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Children’s rights in Australia and how they are protected

UN Convention on the Rights of the Child include the right to be safe, the right to play, the right to get an education and the right to grow up healthy. Source: Pexels/RODNAE Productions

The United Nations Convention on the Rights of the Child is an international human rights agreement that outlines the specific rights children and young people can claim. This week we examine the key rights of children and how they are protected in Australia.

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Children’s rights in Australia and how they are protected
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Some of the rights that are contained in the Convention on the Rights of the Child include the right to be safe, the right to play, the right to get an education, and the right to grow up healthy.  

Paula Gerber is a Professor in the Law Faculty at Monash University and an internationally renowned scholar, with expertise in international human rights law. Her focus is children's rights.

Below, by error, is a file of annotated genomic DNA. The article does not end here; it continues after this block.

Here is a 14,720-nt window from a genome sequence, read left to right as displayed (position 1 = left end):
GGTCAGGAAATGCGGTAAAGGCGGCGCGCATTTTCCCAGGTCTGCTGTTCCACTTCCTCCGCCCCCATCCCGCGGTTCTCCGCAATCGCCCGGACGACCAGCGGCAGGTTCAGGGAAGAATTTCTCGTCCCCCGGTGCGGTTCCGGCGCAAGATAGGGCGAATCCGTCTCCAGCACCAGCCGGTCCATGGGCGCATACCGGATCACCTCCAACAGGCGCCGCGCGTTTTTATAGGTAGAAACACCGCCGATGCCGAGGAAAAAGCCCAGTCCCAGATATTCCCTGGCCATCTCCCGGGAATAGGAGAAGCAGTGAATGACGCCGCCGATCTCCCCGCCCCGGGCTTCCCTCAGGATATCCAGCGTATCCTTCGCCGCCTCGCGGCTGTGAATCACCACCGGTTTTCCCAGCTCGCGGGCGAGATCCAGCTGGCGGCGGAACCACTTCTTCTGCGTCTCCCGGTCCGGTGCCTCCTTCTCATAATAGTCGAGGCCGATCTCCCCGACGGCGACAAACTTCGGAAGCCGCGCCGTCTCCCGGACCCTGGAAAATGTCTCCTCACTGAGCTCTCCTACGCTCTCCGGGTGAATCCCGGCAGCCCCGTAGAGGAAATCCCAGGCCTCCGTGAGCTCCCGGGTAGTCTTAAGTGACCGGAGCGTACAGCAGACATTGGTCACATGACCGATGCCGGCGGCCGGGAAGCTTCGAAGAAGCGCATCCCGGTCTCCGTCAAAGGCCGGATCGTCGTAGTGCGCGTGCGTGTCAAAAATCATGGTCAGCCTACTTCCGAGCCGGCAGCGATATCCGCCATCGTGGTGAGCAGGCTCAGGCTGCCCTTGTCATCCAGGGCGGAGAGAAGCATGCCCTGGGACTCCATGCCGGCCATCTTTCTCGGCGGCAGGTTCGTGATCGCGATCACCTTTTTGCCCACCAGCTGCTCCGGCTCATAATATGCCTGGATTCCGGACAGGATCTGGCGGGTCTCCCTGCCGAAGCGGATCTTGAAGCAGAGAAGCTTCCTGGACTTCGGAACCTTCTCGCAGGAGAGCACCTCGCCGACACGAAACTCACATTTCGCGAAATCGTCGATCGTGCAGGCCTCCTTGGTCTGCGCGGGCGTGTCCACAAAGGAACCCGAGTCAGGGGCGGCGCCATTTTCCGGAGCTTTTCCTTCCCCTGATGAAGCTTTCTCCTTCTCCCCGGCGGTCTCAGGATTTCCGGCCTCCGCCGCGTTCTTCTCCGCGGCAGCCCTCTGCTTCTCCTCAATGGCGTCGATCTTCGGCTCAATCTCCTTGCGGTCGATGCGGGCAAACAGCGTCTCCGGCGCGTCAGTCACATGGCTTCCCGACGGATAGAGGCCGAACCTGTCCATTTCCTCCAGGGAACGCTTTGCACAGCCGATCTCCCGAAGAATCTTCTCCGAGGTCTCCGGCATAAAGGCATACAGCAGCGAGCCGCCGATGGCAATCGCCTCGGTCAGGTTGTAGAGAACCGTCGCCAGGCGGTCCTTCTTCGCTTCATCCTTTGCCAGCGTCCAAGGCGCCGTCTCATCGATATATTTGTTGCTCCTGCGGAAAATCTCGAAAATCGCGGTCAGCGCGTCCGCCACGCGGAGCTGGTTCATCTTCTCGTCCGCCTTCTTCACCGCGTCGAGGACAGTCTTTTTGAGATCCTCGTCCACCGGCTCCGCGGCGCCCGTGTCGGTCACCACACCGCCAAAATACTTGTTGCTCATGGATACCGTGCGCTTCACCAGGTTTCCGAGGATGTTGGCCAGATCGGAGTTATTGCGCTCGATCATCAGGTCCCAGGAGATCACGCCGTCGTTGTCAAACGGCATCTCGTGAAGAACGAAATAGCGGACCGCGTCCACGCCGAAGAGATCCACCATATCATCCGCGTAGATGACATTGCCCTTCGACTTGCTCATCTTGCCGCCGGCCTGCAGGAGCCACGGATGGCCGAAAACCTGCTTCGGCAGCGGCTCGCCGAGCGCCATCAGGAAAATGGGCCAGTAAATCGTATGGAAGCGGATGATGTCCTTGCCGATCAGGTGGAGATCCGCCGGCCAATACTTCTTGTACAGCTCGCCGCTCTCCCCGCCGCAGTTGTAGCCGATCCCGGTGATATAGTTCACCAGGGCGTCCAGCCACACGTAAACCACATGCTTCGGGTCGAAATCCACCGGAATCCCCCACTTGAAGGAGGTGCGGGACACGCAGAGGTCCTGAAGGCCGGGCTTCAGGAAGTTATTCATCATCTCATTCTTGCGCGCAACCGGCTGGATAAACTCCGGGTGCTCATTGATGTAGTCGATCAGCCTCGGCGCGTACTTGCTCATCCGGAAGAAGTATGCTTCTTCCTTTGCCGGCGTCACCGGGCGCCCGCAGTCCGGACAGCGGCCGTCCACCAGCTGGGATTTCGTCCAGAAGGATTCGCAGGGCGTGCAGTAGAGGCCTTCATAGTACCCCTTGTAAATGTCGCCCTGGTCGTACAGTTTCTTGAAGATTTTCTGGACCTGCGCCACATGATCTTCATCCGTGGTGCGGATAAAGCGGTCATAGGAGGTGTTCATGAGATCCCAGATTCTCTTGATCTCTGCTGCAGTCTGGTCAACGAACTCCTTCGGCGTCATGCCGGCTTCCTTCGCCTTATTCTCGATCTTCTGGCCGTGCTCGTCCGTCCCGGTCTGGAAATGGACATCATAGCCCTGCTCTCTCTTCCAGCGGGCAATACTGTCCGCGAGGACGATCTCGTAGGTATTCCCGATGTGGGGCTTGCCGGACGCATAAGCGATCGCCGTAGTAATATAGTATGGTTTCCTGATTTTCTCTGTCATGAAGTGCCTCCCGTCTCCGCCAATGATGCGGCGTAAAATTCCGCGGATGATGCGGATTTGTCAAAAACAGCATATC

She says parents play a key role in a child’s right to grow up healthy. 


Highlights

  • School is mandatory for children between the ages of six and 17 in Australia. 
  • Children in Australia are not allowed to work in paid employment until they turn 15. 
  • A child as young as 10 can be arrested, charged, brought before a court, and jailed. 

“Australia benefits from the national healthcare system, Medicare, and all children, as soon as they're born are entitled to that healthcare system. But obviously, the primary responsibility for keeping children well and getting them to the doctor and getting their vaccinations falls on the parents as the first port of call.”

Children also have the right to be safe no matter where they are. 

Mandatory reporting laws, which vary between Australian jurisdictions, require that suspected abuse is reported to government child protection services. 

This applies to instances of physical, sexual, and emotional abuse, neglect, and exposure to family violence explains Professor Gerber. 

“The law imposes what's called ‘mandatory reporting obligations on a number of professionals, so that if they have reason to believe that a child is being subjected to violence or abuse or even neglect, then they must report that to child protection services, which falls within the government’s Department of Human Services. The sort of people who have that mandatory reporting obligation are doctors, nurses, teachers, police, people who work in religious organisations.”

 

 

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